Coffee, and by extension caffeine, is pretty awesome. It’s almost like having a great friend there to pep up your day and boost your mood right in your own kitchen each morning!
But, as with other relationships, you need to set some healthy boundaries with coffee, and more specifically, the caffeine in it. Of course, no one is saying to avoid it altogether unless you have health issues or a condition that require you skip the caffeine, but you should consider putting the brakes on it a bit if you’re consuming too much.
The feeling you get from caffeine mainly stems from how it binds to your adenosine receptors in your brain, blocking the droswy effects of adenosine. When you combine this effect with the corresponding boost in dopamine and adrenaline, you’ve got a brain that’s ready to tackle the day.
However, if you regularly consume caffeine, it can cause those receptors to become a lot less sensitive to the effects over a period of time. This means you need more and more caffeine to reach the same state. All of a sudden, your daily coffee goes from one to two to three or more, and the next thing you know, you’re drinking a bucket of espressos just to make it out of bed each morning.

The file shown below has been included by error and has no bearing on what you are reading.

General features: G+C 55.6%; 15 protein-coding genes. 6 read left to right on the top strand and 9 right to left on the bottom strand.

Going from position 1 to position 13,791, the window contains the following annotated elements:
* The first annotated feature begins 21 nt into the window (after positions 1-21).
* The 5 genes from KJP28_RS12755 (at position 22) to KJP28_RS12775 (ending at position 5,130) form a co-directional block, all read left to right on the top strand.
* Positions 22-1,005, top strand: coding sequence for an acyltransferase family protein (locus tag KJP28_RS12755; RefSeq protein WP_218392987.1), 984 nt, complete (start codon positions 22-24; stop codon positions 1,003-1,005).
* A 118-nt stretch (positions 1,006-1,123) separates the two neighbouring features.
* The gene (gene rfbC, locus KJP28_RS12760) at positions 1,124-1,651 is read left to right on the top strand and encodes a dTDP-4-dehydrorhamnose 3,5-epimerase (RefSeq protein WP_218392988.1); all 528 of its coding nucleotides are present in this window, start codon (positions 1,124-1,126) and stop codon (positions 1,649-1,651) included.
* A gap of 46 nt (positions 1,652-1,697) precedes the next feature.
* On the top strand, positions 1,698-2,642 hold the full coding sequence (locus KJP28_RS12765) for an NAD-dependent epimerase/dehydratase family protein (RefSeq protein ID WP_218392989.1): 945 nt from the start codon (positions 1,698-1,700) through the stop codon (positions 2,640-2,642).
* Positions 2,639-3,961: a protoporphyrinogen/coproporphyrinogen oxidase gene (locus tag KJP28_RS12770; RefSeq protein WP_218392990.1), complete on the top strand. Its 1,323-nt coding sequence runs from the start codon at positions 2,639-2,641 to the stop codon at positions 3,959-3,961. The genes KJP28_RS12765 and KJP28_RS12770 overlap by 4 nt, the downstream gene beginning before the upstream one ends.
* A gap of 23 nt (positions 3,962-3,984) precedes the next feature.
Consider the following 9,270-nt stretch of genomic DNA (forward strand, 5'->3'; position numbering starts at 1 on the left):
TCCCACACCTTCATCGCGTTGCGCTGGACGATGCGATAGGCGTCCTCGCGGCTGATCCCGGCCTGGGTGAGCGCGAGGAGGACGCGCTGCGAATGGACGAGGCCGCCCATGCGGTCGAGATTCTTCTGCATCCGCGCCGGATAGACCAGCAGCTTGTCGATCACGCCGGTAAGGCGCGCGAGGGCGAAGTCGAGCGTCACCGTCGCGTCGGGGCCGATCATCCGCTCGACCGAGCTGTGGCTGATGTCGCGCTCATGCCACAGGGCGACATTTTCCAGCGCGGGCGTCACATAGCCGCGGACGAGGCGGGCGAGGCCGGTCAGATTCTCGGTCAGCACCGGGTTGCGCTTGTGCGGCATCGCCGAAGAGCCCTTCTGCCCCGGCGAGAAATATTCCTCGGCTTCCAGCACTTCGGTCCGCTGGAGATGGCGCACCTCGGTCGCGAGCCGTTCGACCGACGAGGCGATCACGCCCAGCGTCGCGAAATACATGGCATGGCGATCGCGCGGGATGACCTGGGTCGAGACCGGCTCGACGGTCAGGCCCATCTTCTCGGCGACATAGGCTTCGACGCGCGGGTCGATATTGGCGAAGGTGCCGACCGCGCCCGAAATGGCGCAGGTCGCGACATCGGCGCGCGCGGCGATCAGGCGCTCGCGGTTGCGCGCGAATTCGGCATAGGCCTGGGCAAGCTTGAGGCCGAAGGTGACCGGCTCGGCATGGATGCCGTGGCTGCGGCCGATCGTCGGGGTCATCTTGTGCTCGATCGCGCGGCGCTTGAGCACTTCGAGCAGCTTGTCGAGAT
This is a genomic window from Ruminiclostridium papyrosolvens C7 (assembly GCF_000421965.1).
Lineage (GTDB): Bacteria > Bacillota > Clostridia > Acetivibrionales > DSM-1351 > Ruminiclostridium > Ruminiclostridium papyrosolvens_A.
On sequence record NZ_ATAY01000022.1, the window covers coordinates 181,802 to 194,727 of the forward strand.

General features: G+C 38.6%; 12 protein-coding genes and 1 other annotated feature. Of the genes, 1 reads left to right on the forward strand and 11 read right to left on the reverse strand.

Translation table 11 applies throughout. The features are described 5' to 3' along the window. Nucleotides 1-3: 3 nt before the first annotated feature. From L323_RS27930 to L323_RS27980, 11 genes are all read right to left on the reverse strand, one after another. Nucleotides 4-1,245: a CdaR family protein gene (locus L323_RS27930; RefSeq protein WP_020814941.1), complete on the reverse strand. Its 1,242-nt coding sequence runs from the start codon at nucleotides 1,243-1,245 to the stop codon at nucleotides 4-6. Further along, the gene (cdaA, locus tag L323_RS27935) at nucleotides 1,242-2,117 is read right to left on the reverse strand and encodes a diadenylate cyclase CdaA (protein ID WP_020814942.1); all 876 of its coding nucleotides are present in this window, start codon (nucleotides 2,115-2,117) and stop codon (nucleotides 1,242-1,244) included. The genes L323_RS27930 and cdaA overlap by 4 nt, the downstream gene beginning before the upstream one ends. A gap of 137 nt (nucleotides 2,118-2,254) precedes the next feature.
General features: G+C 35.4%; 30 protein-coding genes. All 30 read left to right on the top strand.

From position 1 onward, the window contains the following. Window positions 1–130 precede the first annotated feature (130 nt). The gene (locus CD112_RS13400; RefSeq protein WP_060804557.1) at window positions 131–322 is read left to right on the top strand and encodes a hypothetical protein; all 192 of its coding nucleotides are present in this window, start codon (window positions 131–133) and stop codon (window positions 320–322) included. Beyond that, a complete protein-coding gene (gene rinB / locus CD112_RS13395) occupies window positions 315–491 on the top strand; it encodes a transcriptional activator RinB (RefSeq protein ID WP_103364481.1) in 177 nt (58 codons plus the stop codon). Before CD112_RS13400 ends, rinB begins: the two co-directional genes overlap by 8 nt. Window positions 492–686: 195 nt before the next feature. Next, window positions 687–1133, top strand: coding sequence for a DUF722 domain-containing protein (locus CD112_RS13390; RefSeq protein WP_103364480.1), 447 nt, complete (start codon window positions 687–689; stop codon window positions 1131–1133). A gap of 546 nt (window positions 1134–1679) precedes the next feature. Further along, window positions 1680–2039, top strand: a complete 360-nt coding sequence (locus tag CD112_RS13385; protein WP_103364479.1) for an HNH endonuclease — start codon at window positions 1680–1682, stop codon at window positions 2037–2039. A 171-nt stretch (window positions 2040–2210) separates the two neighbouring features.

Beyond developing a tolerance, there are some other possible downsides to regularly consuming caffeine. Exposure to high levels of caffeine over time can begin to impact how well you sleep. Generally, you want to stop drinking coffee several hours before bed. If you still have trouble falling or staying asleep, you may need to cut caffeine out altogether. Caffeine can also increase the levels of the stress hormones in your body, and you can develop a dependency on caffeine. This is why you may notice tiredness, sleep issues and headaches if you miss that morning cup (or cups) of joe.
To curb your current caffeine intake, take a simple seven-day break from it. This will give your adenosine receptors the opportunity to reset, which can do wonders for your tolerance to caffeine and its effects. To avoid withdrawal, tamper down your consumption rather than stopping cold turkey. One easy way to do this is cut your caffeine consumption by half incrementally. If you normally drink two cups, drink two cups on day one, one cup on day two, half of a cup of caffeined coffee and half decaf on day three, and so on until you reach no caffeine. By day eight, you’re back in the coffee saddle again, and it will feel like a whole new drink!